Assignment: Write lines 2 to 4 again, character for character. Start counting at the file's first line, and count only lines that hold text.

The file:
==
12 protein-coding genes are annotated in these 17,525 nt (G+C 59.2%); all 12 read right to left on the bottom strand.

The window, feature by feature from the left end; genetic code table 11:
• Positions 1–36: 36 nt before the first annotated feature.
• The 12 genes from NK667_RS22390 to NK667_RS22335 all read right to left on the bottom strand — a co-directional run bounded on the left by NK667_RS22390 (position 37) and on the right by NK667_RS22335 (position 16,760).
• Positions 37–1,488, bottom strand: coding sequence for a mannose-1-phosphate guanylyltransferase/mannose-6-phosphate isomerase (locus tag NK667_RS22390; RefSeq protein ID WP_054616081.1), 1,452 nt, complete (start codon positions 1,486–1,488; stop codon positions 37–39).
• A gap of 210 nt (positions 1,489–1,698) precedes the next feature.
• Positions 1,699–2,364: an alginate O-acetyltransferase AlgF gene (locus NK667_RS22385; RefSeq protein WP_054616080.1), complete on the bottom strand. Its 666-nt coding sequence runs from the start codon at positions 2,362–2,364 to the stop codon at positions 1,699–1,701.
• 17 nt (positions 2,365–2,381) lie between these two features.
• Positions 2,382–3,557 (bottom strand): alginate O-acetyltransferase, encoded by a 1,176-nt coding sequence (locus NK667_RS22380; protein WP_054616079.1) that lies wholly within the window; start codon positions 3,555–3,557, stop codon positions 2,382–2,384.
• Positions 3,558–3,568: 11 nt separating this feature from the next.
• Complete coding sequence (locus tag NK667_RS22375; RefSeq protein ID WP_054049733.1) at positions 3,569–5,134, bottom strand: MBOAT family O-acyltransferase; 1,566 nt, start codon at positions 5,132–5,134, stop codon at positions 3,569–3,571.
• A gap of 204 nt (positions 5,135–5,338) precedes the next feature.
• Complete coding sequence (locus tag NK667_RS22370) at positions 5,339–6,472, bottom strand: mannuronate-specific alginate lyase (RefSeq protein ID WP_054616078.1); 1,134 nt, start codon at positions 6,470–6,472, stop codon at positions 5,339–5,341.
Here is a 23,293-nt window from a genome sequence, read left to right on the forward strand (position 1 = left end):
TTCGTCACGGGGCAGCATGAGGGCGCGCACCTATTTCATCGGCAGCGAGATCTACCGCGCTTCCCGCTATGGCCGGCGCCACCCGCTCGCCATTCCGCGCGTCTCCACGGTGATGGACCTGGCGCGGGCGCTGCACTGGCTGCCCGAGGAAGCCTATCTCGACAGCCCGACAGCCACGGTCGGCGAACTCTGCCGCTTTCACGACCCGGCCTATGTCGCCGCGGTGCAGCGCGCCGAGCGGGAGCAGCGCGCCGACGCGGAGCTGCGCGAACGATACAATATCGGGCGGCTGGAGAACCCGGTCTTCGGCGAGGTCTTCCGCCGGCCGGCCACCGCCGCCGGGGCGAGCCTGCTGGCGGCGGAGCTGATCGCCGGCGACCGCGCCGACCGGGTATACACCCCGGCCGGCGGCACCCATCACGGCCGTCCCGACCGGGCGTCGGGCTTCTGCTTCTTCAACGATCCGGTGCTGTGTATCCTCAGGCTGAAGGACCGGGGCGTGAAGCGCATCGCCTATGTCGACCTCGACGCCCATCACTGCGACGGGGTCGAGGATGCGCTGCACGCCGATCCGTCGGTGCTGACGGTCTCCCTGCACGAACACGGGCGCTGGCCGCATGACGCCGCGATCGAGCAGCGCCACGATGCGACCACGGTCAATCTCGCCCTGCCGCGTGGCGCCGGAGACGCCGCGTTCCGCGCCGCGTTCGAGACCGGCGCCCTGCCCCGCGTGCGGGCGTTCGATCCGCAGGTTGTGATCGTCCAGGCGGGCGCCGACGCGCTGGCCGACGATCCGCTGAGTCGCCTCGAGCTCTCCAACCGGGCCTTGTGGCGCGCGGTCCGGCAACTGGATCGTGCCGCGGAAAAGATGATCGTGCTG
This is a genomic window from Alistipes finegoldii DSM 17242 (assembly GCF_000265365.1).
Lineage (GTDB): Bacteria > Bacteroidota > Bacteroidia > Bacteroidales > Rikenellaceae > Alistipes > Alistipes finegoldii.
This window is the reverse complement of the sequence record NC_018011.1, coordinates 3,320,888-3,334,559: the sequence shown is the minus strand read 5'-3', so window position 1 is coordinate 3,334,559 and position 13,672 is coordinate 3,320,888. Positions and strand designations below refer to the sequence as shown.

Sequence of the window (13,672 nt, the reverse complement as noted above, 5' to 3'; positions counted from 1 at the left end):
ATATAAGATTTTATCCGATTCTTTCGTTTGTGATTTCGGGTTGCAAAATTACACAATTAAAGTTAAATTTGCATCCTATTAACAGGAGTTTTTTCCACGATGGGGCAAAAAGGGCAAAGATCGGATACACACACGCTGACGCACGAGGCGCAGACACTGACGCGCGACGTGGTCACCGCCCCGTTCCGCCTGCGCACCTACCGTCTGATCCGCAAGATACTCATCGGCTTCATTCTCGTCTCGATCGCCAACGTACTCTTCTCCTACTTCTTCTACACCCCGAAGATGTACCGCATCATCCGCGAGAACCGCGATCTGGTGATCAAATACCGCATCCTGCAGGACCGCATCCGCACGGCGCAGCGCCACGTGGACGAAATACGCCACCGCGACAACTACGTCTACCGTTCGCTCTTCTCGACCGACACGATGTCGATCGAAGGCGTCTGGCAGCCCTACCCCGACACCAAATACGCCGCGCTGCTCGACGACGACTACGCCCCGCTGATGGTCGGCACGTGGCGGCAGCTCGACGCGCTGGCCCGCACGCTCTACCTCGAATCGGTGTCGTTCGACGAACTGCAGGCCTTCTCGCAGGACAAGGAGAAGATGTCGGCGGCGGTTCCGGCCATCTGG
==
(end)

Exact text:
The window, feature by feature from the left end; genetic code table 11:
• Positions 1–36: 36 nt before the first annotated feature.
• The 12 genes from NK667_RS22390 to NK667_RS22335 all read right to left on the bottom strand — a co-directional run bounded on the left by NK667_RS22390 (position 37) and on the right by NK667_RS22335 (position 16,760).